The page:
I think they should have not to sell the Xbox 360 and to charge a subscription … (bad idea), to advertise, have a better anit-cheat and defend this game

    Unfortunately EA have released RTW without valid reason … and that senior executives have pumped all the money and left hands full

    What I can advise personnel (remaining) to read the call of players and we’re here!
    I do not know how many players are there to support to PDB and we are a (very) large family!

  47. Hibiki says:

    PDB ->APB (sorry^^’)

  48. boby74 says:

    :( :( :( LOVE APB

  49. Genuine-Crazy says:

    We miss our APB…
    :(:(:(:(:(

  50. Bilish says:

    COME BACK APB !!!!

    Sorry but in french “Un des meilleurs jeux auxquels j’ai joué”

  51. Joe Russell says:

    These posts are all well and fine indeed. But..
    The largest mistake that was made was not listening to your playerbase and their needs from the game. All the internal spat means nothing to your playerbase.

    When players began to ask that hackers and aimbots be dealt with, RTW should have listened, and in turn, would have had a larger playerbase that may have just kept your head above water. By ignoring, your playerbase left and leaving a 100 or so players that kept waiting and waiting for the fixes but never got them, along with this playerbase now down to a handful saw quite a bit of potential in the game. it was over then. You do not know how many people that got word of mouth ( I pretty much did) about the hackers and aimbots and why they are not going to even bother with the game.
    This hurt you more than anything.

    Playerbase = Money, Money = Success

    • Casualslacks says:

      You have to realize that these posts point to the reasons why they didn’t “just listen to the players,” or more importantly, respond in decisive, effective ways. RTW didn’t have a culture prepared to do that.

  52. Genuine-Crazy says:

    Lots of ppl like me are there wishing to play APB again even if someone buys it and re-release it and even if we will have to buy game again we will because we see that game trough… We love APB and we hope it will be risen from dead….

  53. ThinGZinC says:

    I just want to know if there is a chance one day to see the return APB?
    Or if we put the game in the trash?

  54. Joe Russell says:

    “Casualslacks says:
    September 24, 2010 at 8:53 am
    You have to realize that these posts point to the reasons why they didn’t “just listen to the players,” or more importantly, respond in decisive, effective ways. RTW didn’t have a culture prepared to do that.”

    So, what you are agreeing to that was posted, that RTW new the game was sinking from within, but decided to release and take whatever money they could get from people in 3 months? 100M is a fekin lot of money to just squander, please get fekkin real.

  55. Nexecus says:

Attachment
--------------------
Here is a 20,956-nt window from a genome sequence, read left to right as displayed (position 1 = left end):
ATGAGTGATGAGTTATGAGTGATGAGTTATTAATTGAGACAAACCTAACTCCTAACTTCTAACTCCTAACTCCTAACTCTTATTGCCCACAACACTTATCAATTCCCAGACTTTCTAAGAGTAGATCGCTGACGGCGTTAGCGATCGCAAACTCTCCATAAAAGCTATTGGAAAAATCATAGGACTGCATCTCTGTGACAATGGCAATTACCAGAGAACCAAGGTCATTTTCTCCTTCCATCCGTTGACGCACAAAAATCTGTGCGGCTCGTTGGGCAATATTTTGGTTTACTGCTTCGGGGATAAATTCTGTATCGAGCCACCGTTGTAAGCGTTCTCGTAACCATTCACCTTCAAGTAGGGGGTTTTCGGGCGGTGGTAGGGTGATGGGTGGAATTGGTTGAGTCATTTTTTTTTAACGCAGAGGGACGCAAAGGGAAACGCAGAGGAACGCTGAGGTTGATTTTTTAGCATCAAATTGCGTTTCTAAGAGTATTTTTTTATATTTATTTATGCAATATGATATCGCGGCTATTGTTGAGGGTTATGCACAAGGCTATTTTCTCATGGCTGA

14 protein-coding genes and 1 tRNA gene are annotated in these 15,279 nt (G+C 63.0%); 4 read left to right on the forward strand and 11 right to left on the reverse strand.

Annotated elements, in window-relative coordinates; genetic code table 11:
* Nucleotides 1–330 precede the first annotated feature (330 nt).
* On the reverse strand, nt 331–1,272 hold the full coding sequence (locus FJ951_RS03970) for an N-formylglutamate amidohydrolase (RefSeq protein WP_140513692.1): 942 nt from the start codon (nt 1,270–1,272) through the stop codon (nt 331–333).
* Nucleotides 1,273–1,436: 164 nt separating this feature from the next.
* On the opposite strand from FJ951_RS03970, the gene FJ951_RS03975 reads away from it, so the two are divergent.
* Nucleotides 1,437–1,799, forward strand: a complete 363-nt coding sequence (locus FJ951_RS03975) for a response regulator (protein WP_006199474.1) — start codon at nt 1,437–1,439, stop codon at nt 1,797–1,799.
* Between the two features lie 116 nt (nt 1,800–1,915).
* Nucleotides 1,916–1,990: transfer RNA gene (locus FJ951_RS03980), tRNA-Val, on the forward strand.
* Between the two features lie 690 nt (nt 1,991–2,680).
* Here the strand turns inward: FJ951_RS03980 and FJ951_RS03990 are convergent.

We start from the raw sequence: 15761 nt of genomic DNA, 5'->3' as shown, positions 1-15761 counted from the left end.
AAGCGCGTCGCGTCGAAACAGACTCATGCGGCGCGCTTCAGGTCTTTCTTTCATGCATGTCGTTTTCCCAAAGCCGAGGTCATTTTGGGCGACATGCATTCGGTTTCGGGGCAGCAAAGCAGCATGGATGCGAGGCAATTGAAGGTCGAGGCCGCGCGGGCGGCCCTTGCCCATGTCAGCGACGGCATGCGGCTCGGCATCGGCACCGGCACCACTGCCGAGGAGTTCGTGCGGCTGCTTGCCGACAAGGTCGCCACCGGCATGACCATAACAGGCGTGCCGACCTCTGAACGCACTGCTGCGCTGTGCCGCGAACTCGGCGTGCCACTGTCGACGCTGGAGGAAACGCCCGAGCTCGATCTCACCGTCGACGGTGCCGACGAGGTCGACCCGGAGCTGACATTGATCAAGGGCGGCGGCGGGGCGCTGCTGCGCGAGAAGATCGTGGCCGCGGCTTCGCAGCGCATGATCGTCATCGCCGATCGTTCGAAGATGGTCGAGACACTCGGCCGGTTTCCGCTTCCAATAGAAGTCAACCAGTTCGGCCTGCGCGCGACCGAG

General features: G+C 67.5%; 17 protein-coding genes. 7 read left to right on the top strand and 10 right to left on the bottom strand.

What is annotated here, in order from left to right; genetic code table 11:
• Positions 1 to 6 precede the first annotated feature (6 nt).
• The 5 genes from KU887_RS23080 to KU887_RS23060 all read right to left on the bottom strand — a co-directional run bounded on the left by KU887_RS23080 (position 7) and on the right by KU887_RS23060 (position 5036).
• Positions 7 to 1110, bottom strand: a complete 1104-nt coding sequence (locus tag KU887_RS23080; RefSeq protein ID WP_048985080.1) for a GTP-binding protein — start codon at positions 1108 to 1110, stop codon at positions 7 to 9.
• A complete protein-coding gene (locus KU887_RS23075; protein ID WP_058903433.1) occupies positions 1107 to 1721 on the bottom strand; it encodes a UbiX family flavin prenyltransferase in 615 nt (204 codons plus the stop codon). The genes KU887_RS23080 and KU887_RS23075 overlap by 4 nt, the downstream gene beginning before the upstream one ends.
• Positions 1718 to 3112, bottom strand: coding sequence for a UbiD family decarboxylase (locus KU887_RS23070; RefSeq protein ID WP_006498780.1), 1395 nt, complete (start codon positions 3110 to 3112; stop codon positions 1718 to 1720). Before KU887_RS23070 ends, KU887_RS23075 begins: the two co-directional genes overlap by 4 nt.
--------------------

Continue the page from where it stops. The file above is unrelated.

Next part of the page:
Fortunatly being a part of the beta for a long time i noticed and experienced the parts that Luke elaborates upon namely the communication and division, there was infact indeed no listening ear to the beta players what was missing, what was wrong about this game. This stands hand in hand with what Luke said: Community reads the forum… Customer Support is for bugs…Customer Support doesnt read forums cus thats for Community… That is also what made me just not play the beta anymore, and with me i think alot of testers went away because what were we testing for? Input not handle properly, not being listened to and their own staff oblivous how to handle things.

    Community teams are fine to keep in touch with your community, but they are not bug fixers, they can post and post and post and develop bonds with the community and even become “popular” but what is that all when the true essence of testing is forgotten? Searching, Finding the flaws, the anomaly’s to improve the game to make it wanted.

    Unfortunatly even in closed beta the company/game was in such a stage that all the focus and effort were already focused towards certain areas that pleased and the playability of the game was not looked at.

    In all my time i never seen a company being so blind when the answers and explanations are right in front of you and you fail to realise and accept and work on it.

    The reason APB failed is one on one with what Luke explains as the company’s culture.
    That culture made it happen a game was put into production with only a few key features but with not “real” future for the people that would play it.

    APB was a great concept except you CANNOT statisfy an entire playerbase with only shooting, robbing, shooting, stun, shooting, driving, shooting, rinse repeat.

    There is absolutely almost NO progression in the game besides new guns which results in repeating the same action over and over again.
    Ofcoarse you can keep the players satisfied for a while with a sugarstick while they drool over creating and customizing the ultimate badass with the ultimate car… that was indeed a great feature but….. what the hell is it good for if the world you play in is nothing more then a static enviroment. in the end you end up running around with the same set of guns, same set of wheels, and same ol same ol bunch of enemies who ocasionally plunder a store, which has absolutely no impact on the world that is being played in except that you can rush to them to kill them…which you can do well…. forever untill it gets boring.